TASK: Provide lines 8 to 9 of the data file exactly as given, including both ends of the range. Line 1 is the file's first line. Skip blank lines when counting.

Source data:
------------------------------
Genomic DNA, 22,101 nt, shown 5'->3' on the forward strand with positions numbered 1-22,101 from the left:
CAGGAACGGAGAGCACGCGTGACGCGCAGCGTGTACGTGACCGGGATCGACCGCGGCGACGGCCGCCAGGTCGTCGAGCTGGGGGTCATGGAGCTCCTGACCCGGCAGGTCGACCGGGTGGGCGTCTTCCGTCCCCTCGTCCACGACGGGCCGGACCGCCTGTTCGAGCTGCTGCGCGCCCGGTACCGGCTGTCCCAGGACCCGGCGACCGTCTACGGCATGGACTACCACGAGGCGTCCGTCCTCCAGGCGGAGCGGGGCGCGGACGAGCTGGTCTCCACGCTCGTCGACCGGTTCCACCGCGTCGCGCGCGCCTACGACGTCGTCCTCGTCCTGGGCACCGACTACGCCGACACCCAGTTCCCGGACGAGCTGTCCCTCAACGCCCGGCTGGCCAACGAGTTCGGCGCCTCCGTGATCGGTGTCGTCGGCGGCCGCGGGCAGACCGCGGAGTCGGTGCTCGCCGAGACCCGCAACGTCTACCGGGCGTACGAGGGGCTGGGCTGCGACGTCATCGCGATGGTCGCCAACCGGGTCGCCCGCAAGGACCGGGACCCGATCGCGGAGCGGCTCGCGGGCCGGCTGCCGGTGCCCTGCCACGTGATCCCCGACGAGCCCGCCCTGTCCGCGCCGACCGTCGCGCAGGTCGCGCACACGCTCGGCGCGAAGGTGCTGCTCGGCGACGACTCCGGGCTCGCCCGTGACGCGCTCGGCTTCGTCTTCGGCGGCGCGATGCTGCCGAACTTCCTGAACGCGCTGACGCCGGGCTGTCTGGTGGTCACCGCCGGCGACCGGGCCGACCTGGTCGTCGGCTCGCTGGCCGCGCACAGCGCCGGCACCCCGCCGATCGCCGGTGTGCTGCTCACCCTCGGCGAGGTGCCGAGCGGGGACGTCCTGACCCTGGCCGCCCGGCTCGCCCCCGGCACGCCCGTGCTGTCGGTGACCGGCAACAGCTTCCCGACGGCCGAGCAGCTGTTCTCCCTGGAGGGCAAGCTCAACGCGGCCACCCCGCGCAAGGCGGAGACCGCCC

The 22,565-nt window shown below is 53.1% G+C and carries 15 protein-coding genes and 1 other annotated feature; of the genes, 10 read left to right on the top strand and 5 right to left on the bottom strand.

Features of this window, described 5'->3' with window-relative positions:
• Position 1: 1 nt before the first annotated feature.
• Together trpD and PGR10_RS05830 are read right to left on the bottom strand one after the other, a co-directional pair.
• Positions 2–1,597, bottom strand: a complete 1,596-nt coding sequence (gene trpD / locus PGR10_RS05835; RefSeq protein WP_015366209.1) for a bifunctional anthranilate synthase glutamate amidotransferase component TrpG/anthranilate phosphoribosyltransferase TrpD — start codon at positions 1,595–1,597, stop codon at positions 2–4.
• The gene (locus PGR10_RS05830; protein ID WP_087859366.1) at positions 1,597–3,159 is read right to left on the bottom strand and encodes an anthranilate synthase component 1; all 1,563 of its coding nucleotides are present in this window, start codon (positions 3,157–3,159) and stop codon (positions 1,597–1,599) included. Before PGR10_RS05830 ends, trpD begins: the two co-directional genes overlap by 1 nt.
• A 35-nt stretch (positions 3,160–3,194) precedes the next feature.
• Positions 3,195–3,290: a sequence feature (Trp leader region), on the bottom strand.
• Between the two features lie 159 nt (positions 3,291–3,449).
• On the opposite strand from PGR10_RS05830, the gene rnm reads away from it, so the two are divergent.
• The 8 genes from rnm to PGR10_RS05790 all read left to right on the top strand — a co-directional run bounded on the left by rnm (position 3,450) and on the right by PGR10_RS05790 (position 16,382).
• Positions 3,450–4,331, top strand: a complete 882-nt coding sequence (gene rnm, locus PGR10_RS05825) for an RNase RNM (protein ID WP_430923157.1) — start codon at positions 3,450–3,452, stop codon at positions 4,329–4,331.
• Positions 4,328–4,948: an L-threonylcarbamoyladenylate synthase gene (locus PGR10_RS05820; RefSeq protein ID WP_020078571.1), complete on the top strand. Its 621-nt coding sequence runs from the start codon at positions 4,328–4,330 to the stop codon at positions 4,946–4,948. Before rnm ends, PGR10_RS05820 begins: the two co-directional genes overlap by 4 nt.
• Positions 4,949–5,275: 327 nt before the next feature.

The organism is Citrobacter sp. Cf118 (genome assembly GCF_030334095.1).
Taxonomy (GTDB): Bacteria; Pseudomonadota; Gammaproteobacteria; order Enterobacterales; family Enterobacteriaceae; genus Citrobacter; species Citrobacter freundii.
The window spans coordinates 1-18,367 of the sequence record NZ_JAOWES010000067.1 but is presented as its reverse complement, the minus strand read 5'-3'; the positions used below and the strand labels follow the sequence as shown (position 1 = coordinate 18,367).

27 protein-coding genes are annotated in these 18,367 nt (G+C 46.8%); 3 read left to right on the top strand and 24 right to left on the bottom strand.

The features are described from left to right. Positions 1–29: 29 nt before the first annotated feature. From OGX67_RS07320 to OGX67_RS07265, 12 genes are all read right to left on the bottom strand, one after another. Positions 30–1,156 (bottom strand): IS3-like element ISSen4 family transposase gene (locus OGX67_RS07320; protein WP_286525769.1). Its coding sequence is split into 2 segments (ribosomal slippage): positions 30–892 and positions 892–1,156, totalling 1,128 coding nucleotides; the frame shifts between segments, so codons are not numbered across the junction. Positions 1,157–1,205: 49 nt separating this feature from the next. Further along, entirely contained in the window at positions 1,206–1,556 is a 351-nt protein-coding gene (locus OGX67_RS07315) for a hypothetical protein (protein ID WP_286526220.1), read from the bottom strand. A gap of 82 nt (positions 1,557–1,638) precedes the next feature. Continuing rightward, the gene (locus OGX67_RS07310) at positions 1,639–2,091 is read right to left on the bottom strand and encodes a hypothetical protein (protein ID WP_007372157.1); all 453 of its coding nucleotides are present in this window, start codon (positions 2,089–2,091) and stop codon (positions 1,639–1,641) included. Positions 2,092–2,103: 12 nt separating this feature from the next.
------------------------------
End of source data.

• The gene (locus PGR10_RS05830; protein ID WP_087859366.1) at positions 1,597–3,159 is read right to left on the bottom strand and encodes an anthranilate synthase component 1; all 1,563 of its coding nucleotides are present in this window, start codon (positions 3,157–3,159) and stop codon (positions 1,597–1,599) included. Before PGR10_RS05830 ends, trpD begins: the two co-directional genes overlap by 1 nt.
• A 35-nt stretch (positions 3,160–3,194) precedes the next feature.